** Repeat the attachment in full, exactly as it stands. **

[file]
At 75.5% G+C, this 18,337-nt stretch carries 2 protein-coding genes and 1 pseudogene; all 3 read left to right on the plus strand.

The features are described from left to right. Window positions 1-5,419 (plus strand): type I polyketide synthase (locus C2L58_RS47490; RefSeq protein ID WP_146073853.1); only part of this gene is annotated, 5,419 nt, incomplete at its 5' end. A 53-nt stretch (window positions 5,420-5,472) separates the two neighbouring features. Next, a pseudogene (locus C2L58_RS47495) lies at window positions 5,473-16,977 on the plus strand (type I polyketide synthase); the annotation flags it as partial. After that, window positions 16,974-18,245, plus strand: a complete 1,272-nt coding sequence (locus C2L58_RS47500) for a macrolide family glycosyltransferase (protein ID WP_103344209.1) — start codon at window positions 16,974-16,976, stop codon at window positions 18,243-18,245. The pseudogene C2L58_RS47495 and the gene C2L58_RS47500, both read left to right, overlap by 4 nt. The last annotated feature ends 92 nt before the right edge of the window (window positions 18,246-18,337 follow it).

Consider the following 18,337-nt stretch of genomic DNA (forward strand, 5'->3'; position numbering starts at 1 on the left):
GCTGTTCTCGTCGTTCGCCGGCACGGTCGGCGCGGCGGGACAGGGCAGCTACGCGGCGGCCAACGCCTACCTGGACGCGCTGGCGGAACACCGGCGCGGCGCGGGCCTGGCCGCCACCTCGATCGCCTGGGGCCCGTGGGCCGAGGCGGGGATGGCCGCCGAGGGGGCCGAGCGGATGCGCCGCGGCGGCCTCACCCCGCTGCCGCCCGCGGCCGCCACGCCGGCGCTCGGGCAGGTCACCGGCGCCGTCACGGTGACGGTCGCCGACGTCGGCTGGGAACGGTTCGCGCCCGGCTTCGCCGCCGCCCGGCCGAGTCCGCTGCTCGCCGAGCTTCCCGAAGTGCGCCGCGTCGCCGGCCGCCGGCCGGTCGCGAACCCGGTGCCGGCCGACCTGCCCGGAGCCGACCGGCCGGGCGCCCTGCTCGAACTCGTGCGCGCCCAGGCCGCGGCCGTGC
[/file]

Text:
At 75.5% G+C, this 18,337-nt stretch carries 2 protein-coding genes and 1 pseudogene; all 3 read left to right on the plus strand.

The features are described from left to right. Window positions 1-5,419 (plus strand): type I polyketide synthase (locus C2L58_RS47490; RefSeq protein ID WP_146073853.1); only part of this gene is annotated, 5,419 nt, incomplete at its 5' end. A 53-nt stretch (window positions 5,420-5,472) separates the two neighbouring features. Next, a pseudogene (locus C2L58_RS47495) lies at window positions 5,473-16,977 on the plus strand (type I polyketide synthase); the annotation flags it as partial. After that, window positions 16,974-18,245, plus strand: a complete 1,272-nt coding sequence (locus C2L58_RS47500) for a macrolide family glycosyltransferase (protein ID WP_103344209.1) — start codon at window positions 16,974-16,976, stop codon at window positions 18,243-18,245. The pseudogene C2L58_RS47495 and the gene C2L58_RS47500, both read left to right, overlap by 4 nt. The last annotated feature ends 92 nt before the right edge of the window (window positions 18,246-18,337 follow it).

Consider the following 18,337-nt stretch of genomic DNA (forward strand, 5'->3'; position numbering starts at 1 on the left):
GCTGTTCTCGTCGTTCGCCGGCACGGTCGGCGCGGCGGGACAGGGCAGCTACGCGGCGGCCAACGCCTACCTGGACGCGCTGGCGGAACACCGGCGCGGCGCGGGCCTGGCCGCCACCTCGATCGCCTGGGGCCCGTGGGCCGAGGCGGGGATGGCCGCCGAGGGGGCCGAGCGGATGCGCCGCGGCGGCCTCACCCCGCTGCCGCCCGCGGCCGCCACGCCGGCGCTCGGGCAGGTCACCGGCGCCGTCACGGTGACGGTCGCCGACGTCGGCTGGGAACGGTTCGCGCCCGGCTTCGCCGCCGCCCGGCCGAGTCCGCTGCTCGCCGAGCTTCCCGAAGTGCGCCGCGTCGCCGGCCGCCGGCCGGTCGCGAACCCGGTGCCGGCCGACCTGCCCGGAGCCGACCGGCCGGGCGCCCTGCTCGAACTCGTGCGCGCCCAGGCCGCGGCCGTGC